James Brown Godfather of Soul celebrated at the Mahaiwe in Gt. Barrington, MA
November 18, 2011 performance reviewed by Philip McTigue
An all star line up of musicians came to town to offer a celebration of and/or tribute to James Brown (May 3, 1933 – December 25, 2006) who was known to all as the Godfather of Soul, while also paying homage to the relationship between Funk, Soul and modern African and Afro Caribbean music.
The show started off with a tune called Soul Pride. Pee Wee Ellis, the bandleader and MC for the night, is a living legend. He is described as the man who invented FUNK. His work with James Brown and others has led to his stellar reputation. He wrote Cold Sweat, arguably the first pure modern funk song, and according to my research, as many as 25 other James Brown songs.
The next couple of songs were a little disjointed. The sound was off and it seemed like the musicians were having a hard time finding their rhythm. In a funk show or any other show, this not the way you want to begin. It almost seemed or felt like the band had not played together a lot. Although the band changes members frequently it has been doing this Tribute for quite some time. Many of the band members seemed out of place.
The band members were Pee Wee Ellis, band leader and sax, Maceo Parker, sax, Vushi Mahalasela, vocals, Fred Ross, vocals, John Mader, drums, Marc van Waneningen, bass, Ray Obiedo, guitar, Peter Madsen, keyboards, Pap Assane M’Baye, percussion, Chad Berstien, trombone, and Gary Winters, trumpet.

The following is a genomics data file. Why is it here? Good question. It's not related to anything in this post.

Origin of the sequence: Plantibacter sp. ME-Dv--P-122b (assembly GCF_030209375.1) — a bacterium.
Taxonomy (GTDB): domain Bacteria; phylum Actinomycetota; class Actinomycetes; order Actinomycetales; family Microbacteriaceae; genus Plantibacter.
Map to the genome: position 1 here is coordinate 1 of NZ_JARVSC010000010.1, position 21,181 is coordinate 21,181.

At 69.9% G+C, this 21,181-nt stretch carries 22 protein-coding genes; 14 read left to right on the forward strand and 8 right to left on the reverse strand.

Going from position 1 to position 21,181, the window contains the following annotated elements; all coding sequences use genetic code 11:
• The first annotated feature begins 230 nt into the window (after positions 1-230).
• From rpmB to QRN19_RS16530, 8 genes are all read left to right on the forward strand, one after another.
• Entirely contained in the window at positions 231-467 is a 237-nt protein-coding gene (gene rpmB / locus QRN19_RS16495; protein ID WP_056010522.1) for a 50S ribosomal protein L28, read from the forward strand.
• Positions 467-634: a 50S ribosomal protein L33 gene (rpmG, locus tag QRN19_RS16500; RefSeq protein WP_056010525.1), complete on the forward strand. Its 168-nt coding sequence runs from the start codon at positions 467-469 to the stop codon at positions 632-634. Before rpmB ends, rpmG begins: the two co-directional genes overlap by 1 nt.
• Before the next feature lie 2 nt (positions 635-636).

Maceo was the first guest performer of the evening. His presence was welcomed and his vibe was, as always, cool. His style and confidence is synonymous with funky music. His pedigree is impeccable. He has played with every leader of the funk movement from James to George Clinton and Bootsy Collins to name a few. He connects the history of funk in one thread.
The second guest performer was Vushi Mahalasela. His energy was very uplifting. When the musicians in Africa first heard funk they were blown away. Typically most music has its roots in either African or Celtic origin. Funk turned the tables with this influencing a number of African Musicians. Vushi was one of them and his performance was delightful. Combining funk with African rhythms caused the Boston Globe to call Still Black and Still Proud “a pancontinetal funk-soul supergroup.”
As the show progressed the audience started to loosen up as well as the performers. The song Soul Power
got everyone grooving. Say it Loud was a stand out. It was interesting to get the New England crowd to sing the response I’m Black and I’m Proud. But they did and it worked. The encore of Cold Sweat and Pass the Peas were great. The show ended and everyone felt FUNKY.
If you haven’t been to the Mahaiwe since its renovation, please go. It is by far one of the premier venues in the Northeast. Having watched this great theatre go through many changes over the last 20 years, I can say that the current offerings, while quite eclectic, make it a something-for-everyone kind of place. From the Metropolitan Opera in HD to the Mark Morris Dance Troupe to Roseanne Cash, the current management has done an outstanding job of bringing top-notch entertainment to South County. BRAVO!